Information Security has always been a large producer and consumer of data. More sophisticated best practices combined with expanding compliance and regulatory requirements have almost exponentially accelerated the production and consumption of data. Event and activity logs have grown to Big Data proportions. As a result, traditional log and event management tools and monitoring practices are becoming increasingly insufficient.
"It is virtually impossible for information security organizations to keep up with the burgeoning level of alerts using traditional tools," says Monahan. "Just as business groups are turning to Big Data, Business Intelligence tools to gain actionable intelligence for solving their complex problems, security analysts, incident responders and forensic analysts need similar capabilities to protect, analyze and respond to the deluge of complex attacks. Research shows that leading edge security organizations are finding these capabilities in the form of Security Analytics and Threat Analytics solutions."
The research analyzed various aspects of 13 security technologies used in Security Management. These technologies included tools that have been in use for over ten years, such as Web Security Gateways, Network Admission Control (NAC) and Security Event & Incident Management (SIEM), as well as many newcomers such as Advanced Persistent Threat (APT)/ Advanced Targeted Attack (ATA) detection, Cloud Application Security and Advanced Security Analytics (SA) or Threat Analytics (TA).
The era of Big Data has demonstrated to information security, however, that there is more that can, and must, be done to identify threats, reduce risk, address fraud and improve compliance monitoring activities. Practitioners can reap the security value of new forms of structured and unstructured data such as Human Resources records, employee calendars and email, and other data not consumed by traditional log management and SIEM technologies; new adaptive algorithms called Machine Learning and Big Data analysis techniques can be utilized to identify abstract data relationships, anomalies, trends, fraudulent and other behavioral changes within the data. Ultimately, the era of Big Data is driving the next technology evolution.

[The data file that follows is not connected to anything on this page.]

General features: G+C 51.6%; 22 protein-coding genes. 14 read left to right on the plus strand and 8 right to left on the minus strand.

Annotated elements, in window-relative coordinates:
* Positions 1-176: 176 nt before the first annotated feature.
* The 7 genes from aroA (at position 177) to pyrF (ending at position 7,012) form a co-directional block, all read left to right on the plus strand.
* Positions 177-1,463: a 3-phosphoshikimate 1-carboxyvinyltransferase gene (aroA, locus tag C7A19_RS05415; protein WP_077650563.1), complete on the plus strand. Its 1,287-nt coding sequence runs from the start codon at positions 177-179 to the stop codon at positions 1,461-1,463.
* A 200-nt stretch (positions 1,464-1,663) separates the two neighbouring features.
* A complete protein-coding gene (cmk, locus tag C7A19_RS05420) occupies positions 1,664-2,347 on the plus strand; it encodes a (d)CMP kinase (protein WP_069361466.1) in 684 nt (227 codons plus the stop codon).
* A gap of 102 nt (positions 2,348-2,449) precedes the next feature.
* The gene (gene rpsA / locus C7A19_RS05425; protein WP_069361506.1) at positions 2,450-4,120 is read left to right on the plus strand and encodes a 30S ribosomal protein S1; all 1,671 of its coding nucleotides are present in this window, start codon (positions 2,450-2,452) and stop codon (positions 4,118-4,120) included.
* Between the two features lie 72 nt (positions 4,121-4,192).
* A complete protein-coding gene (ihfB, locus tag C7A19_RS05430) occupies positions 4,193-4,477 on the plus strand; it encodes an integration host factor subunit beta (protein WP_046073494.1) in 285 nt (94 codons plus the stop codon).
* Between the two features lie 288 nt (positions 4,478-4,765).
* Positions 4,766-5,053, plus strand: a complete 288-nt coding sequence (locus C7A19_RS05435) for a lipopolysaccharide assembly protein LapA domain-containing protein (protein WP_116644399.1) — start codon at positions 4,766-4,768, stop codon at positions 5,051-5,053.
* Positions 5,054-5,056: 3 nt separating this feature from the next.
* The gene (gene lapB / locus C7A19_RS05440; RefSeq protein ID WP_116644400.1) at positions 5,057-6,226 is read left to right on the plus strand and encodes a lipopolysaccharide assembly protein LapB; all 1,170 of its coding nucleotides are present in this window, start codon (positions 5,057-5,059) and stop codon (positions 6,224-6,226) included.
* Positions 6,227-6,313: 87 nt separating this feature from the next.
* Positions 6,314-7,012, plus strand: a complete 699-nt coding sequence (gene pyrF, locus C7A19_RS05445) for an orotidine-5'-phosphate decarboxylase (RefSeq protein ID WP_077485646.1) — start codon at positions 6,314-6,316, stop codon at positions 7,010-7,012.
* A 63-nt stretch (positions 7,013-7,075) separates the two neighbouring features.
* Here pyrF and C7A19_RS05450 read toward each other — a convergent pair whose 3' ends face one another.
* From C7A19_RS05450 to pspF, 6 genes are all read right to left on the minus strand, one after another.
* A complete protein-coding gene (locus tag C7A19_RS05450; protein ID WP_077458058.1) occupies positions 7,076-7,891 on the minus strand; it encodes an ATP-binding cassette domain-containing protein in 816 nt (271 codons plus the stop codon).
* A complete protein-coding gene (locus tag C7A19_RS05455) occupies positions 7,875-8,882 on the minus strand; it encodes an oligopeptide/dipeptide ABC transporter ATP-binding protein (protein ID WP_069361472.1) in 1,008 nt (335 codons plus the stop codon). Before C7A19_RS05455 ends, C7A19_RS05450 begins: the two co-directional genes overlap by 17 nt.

Key Findings include:
• Over 50% of organizations have not deployed SIEM, a foundational security technology.
• 46% of respondents believe SA/TA is the next evolution in SIEM.
• 95% of SA/TA users received "expected" to "greater than expected" value from their solution.
• 65% of respondents said they need advanced automated response to keep up with security alerts.
• 69% of respondents were "less than confident" to "highly doubtful" they could detect an important security issue before it had significant impact.
• 90% of organizations that have deployed a combination of
The EMA "The Evolution of Data Driven Security" Research Report is available online.
For an overview of key highlights from this new research view the on-demand Webinar.
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